The slaughter of Yellowstone bison has been controversial. Under the proposed 8,000-bison option the park would end the slaughter and shift to relying more on the tribal hunt.

Park officials stress that the new plan would apply only to bison within Yellowstone’s boundaries. However, if the park allows bison populations to grow, it could mean more bison in what are called tolerance zones: more than 75,000 acres west and north of the park where the state of Montana allows bison.

Druska Kinkie and her husband are fourth-generation cattle ranchers 30 miles north of Gardiner. She says because bison can transmit brucellosis to the elk that frequent Paradise Valley, increasing the Yellowstone bison herd could have ripple effects.

“There’s a greater chance that the elk that move down and through this area coming from the park and the bison reservoir of brucellosis will infect my herd,” she said.

Park officials say that bison spending time in tolerance zones has not increased the risk of brucellosis transmission to cattle. In fact, there has never been a documented brucellosis infection from Yellowstone bison to domestic cattle.

Mike Honeycutt with the Department of Livestock says that’s because bison and cattle have been kept separate.

“We have not allowed bison and cattle to commingle and when that has an opportunity to occur we typically intervene and haze those bison away from the cattle and try to haze them back towards the tolerance areas and back towards the park,” he said.

The park points out that since the last bison plan two decades ago, federal and state efforts that established brucellosis monitoring zones have reduced the economic impacts of a potential infection on the cattle industry.

But Honeycutt says the state may not be willing to put additional resources toward brucellosis monitoring.

“We’re already dealing with elk, and we’re spending lots of money annually,” he said.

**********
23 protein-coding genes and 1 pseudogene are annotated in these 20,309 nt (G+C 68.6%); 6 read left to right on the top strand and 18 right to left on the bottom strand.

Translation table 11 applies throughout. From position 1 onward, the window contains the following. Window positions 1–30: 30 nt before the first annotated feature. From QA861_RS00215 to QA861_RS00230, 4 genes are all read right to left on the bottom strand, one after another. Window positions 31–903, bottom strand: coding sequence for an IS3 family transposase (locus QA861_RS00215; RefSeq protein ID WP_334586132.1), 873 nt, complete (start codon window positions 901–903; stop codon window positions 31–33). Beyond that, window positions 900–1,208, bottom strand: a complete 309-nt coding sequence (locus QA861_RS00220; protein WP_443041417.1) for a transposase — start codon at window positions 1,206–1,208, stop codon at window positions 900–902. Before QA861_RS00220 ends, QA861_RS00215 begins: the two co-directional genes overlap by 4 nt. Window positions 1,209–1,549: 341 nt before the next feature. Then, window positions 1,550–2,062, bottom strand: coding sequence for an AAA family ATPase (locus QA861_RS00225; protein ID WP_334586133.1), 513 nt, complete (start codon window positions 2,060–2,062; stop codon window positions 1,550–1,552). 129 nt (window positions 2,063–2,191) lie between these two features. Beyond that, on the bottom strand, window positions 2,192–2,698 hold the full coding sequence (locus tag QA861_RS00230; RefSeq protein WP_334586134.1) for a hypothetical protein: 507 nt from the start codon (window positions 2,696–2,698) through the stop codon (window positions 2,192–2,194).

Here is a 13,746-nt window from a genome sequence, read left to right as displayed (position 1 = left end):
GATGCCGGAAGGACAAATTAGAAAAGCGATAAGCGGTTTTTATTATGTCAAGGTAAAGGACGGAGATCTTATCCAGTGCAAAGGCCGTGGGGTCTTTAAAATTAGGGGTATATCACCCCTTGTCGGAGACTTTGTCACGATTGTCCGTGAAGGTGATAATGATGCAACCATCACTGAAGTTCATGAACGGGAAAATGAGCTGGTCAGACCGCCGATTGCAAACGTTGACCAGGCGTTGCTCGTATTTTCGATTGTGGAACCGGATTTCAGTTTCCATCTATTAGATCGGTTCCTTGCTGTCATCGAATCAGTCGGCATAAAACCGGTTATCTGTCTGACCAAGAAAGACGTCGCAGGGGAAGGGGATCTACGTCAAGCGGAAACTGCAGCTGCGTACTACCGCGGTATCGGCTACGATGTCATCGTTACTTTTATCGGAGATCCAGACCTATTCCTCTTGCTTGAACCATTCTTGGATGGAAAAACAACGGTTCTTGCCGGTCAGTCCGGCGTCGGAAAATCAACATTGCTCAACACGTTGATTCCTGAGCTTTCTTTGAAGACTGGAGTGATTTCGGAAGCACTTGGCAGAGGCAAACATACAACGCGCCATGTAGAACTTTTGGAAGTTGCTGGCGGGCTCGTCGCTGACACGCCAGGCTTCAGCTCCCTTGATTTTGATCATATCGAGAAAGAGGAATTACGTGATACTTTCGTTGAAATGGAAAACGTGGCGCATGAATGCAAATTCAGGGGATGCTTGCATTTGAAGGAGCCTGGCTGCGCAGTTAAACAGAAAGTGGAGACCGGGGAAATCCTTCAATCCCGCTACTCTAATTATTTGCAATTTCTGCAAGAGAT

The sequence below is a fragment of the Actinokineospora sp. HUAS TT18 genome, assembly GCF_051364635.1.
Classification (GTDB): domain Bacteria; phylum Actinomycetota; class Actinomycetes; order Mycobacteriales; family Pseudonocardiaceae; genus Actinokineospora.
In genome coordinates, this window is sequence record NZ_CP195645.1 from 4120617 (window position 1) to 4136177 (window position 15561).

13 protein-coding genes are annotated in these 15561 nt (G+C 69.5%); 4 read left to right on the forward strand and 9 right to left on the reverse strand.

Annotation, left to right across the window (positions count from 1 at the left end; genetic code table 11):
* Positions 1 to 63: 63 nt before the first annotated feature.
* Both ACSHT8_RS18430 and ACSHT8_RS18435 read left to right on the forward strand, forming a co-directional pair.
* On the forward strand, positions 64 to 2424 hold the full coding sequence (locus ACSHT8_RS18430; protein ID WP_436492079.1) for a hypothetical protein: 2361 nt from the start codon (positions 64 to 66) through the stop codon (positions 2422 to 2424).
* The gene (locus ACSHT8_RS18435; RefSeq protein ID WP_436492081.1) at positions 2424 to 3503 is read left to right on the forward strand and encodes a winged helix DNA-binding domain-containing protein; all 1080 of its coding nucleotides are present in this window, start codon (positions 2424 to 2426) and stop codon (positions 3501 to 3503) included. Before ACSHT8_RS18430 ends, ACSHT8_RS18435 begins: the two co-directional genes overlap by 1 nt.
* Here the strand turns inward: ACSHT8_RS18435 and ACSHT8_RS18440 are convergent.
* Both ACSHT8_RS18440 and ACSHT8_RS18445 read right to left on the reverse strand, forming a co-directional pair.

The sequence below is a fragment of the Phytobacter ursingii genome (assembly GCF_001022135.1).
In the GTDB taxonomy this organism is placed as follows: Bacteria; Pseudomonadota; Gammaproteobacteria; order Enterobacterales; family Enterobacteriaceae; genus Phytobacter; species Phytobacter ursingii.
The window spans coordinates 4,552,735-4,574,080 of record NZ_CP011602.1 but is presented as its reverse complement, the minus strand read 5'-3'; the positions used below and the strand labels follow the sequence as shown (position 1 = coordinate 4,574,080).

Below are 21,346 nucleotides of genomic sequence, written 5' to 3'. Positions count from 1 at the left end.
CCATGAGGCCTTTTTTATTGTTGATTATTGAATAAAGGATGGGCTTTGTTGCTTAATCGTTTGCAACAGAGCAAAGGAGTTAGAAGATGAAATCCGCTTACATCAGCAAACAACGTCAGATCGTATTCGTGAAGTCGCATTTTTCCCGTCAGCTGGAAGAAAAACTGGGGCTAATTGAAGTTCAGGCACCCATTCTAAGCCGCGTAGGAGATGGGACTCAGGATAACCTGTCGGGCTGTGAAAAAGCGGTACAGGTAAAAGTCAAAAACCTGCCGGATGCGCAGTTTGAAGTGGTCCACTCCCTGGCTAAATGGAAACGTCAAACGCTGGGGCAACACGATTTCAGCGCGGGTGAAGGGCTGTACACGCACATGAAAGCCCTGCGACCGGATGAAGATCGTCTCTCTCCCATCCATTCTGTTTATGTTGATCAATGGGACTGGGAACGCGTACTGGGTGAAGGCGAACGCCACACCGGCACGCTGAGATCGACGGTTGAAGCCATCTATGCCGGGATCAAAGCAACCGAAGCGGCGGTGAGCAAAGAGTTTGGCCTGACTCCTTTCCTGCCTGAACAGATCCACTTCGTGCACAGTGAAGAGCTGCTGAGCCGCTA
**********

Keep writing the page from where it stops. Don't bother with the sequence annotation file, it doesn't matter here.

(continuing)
Honeycutt wants the park to keep all of the population management tools on the table, including shipments to slaughter. He says there’s a sweet spot to be found for managing the bison population.

There’s still a lot of time before the plan is finalized. The park is now reviewing public feedback and will release a draft plan this fall.

Bison Biologist Chris Geremia says that over his 21 years of working with the IBMP on bison management, he’s learned that Yellowstone’s success in restoring its bison hasn’t been without controversy. He says regardless of what’s decided for the new plan, the park will continue to work with the Interagency Bison Management team.

“We should never overlook the success or the value of the success that we’ve had, which is restoring bison from the last wild lineage that was left," he said. "We need to continue to find ways to not focus on the controversy, but focus on the common ground."

Olivia Weitz covers Bozeman and surrounding communities in Southwest Montana for Yellowstone Public Radio. She has reported for Northwest News Network and Boise State Public Radio and previously worked at a daily print newspaper. She is a graduate of the University of Puget Sound and the Transom Story Workshop.